Donald Trump’s Cuba restrictions are a step back for America

Amna Mirza
Amna MirzaJun 18, 2017 | 18:39

Donald Trump’s Cuba restrictions are a step back for America

US president Donald Trump’s new restrictions on trade and travel in Cuba overhaul his predecessor Barack Obama's Cuba policy.

The clarion call to reject the “Cuban people's oppressors” at Miami's Little Havana showed irrational politics which does not keep pace with contemporary realities.

The goal is to stop the flow of US cash to the country's military and security services. This is a lethal blow on Cuba's government in a bid to suppress oppression and promote human rights.


Those who ignore the mistakes of the past are condemned to repeat it. Clampdown on trade and travel, if history has a lesson to teach, has never done any good.

Learning from the 1959 phase, a small nation like Cuba, has seen its society commit to renew its economic and social apparatus. Sadly, the US has imprisoned ties in the past, with no efforts to learn from the bygone.

Attempts to conduct diplomacy as per the failed outlook of the Cold War, disregarding its own dismal human right records in Guantanamo Bay, fails to augur well in a world which has challenged traditional notions of power and security.

If the reversal towards Cuba is based on acting tough against the oppressor, then will the US act to put an embargo on Kazakhstan or Egypt or Saudi Arabia also?

What the earlier Cuban ban did was to justify suppression of dissent on its soil. Its people saw the US using its economic and geographical might as an enemy of humanity. This forcible evangelising or capitalist pursuit for economic expansion and harassment against national limits only left one resolve for Cuba - use socialism to crumble imperialism.


People-to-people contacts generated new ideas. By cutting off flights, Trump will not be able to derail this progress and has rather taken American foreign affairs a step backward. The Texas aviation industry and Republican agrarian states shall be the most affected. All it will lead to is Cuba having less dependence from American revenue.

Cuba is itself going through a leadership change. If the US was sincere in its fight for rights and democracy, it should have enabled things that support change. It is evident that Trump’s instinct for isolation is growing each day.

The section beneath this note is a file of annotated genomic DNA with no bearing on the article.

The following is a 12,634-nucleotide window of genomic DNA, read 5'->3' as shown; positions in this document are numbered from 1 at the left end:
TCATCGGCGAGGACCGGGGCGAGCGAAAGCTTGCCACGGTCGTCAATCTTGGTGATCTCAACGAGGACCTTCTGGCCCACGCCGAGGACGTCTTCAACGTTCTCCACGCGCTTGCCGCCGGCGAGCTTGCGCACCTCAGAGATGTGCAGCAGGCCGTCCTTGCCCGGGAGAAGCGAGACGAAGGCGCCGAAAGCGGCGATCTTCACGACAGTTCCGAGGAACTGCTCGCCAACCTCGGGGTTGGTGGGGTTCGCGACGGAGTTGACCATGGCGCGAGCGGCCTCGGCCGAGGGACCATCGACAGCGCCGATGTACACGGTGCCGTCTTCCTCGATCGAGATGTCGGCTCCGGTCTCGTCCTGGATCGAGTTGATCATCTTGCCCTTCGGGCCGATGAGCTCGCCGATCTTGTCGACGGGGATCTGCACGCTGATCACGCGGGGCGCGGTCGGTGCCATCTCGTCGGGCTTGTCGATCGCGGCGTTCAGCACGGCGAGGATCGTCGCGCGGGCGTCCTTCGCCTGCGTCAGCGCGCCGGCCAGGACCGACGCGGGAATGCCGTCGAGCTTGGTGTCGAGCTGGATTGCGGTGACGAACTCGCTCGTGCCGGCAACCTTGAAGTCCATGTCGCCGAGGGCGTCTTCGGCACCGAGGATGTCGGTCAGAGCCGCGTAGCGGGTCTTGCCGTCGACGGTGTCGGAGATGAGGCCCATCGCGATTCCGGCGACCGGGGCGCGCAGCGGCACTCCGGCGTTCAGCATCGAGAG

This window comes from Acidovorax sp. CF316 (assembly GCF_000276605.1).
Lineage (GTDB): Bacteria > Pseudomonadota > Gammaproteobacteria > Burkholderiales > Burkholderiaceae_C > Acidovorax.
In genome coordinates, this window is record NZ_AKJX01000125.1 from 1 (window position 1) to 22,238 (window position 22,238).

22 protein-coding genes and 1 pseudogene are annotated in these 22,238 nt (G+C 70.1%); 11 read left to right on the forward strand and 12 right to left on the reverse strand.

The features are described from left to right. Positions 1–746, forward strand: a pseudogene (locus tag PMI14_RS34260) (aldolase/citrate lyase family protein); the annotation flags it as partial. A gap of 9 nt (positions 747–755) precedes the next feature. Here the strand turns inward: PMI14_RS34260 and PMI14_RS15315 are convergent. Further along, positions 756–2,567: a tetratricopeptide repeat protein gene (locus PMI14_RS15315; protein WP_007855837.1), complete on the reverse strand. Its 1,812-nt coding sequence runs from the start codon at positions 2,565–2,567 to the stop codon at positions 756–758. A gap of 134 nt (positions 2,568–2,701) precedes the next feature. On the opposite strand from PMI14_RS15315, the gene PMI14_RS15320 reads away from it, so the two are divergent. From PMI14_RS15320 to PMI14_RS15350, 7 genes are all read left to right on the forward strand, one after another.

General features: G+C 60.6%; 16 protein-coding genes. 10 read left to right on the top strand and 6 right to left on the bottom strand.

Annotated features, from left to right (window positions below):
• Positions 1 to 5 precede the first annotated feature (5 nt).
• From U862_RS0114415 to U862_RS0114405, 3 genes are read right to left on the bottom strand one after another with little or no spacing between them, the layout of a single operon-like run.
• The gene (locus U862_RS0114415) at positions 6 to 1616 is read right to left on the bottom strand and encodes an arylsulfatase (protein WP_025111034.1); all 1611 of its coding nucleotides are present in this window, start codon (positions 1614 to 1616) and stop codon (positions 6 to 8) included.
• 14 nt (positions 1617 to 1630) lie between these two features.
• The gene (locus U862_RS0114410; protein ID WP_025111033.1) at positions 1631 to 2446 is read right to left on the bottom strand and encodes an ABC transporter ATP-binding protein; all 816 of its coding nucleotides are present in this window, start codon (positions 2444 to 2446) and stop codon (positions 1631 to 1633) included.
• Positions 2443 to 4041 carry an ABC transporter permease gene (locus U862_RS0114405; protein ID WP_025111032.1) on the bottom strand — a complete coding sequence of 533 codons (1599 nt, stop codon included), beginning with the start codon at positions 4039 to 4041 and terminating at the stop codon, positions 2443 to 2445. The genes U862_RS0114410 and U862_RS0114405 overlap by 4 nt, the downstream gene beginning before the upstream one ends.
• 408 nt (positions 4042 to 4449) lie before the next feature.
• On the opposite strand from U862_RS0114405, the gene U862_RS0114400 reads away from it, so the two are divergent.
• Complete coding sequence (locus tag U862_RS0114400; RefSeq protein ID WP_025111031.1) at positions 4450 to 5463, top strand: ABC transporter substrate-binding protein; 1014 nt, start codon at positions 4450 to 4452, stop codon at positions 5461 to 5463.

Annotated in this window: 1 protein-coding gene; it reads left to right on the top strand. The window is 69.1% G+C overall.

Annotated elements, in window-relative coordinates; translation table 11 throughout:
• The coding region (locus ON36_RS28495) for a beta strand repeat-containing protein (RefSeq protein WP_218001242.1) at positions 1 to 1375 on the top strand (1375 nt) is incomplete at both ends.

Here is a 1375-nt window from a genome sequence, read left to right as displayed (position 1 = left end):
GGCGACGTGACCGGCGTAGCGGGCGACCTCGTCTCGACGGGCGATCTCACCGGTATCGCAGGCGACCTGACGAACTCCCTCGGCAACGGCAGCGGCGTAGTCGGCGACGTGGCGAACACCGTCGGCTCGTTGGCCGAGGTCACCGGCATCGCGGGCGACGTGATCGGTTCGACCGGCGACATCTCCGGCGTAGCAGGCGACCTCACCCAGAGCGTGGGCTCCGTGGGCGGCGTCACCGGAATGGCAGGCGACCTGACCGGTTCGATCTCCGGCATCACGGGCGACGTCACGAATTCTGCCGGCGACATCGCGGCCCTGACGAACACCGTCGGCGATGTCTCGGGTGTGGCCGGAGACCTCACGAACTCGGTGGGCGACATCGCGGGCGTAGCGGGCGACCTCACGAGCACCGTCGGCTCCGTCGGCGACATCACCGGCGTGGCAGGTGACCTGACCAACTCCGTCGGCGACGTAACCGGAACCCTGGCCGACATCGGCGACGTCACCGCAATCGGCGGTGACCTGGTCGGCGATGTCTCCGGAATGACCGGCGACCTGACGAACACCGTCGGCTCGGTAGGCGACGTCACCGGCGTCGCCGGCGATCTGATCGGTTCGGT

Post-Castro, Cuba is ready to embrace new change and not let past atrocities define them. Trump is the first US president of the post-Castro era, but sadly, instead of fostering new partnerships, he has squandered this historic moment.

Trump is overturning his predecessor Obama's policies.

This also comes as part of his initiative to restore American glory by upholding segregation as a norm, as is seen in snapping of ties with NAFTA and pulling out of the Paris Agreement.

The Vietnam War displayed the spirit of ordinary people against military might; in this present scenario all are wondering whether the US will be able to dampen the spirit of the Cubans who have firmly resolved to overcome this blockade. China and Russia may rather fill in this vacuum in the context of the emerging hostility towards Cuba.


Jobs, safe borders and fight against terrorism are the planks that got Trump the top job, and Cuba too wants that now. Obama’s efforts for normalisation of ties may not have done enough good but will sanctions alone be good for those in exile and dissidents?

By reducing trust between people and institutions, more confrontations and eroding prospects of exchange - Trump seems to have placed the present at a striking similarity with 1930s’ deglobalisation. Hegemonic states scrap commitments at will and also pay the price for blinkered isolationist perspective. Germany did that during the Second World War, now the US too seems to be doing the same.

Last updated: June 18, 2017 | 18:39
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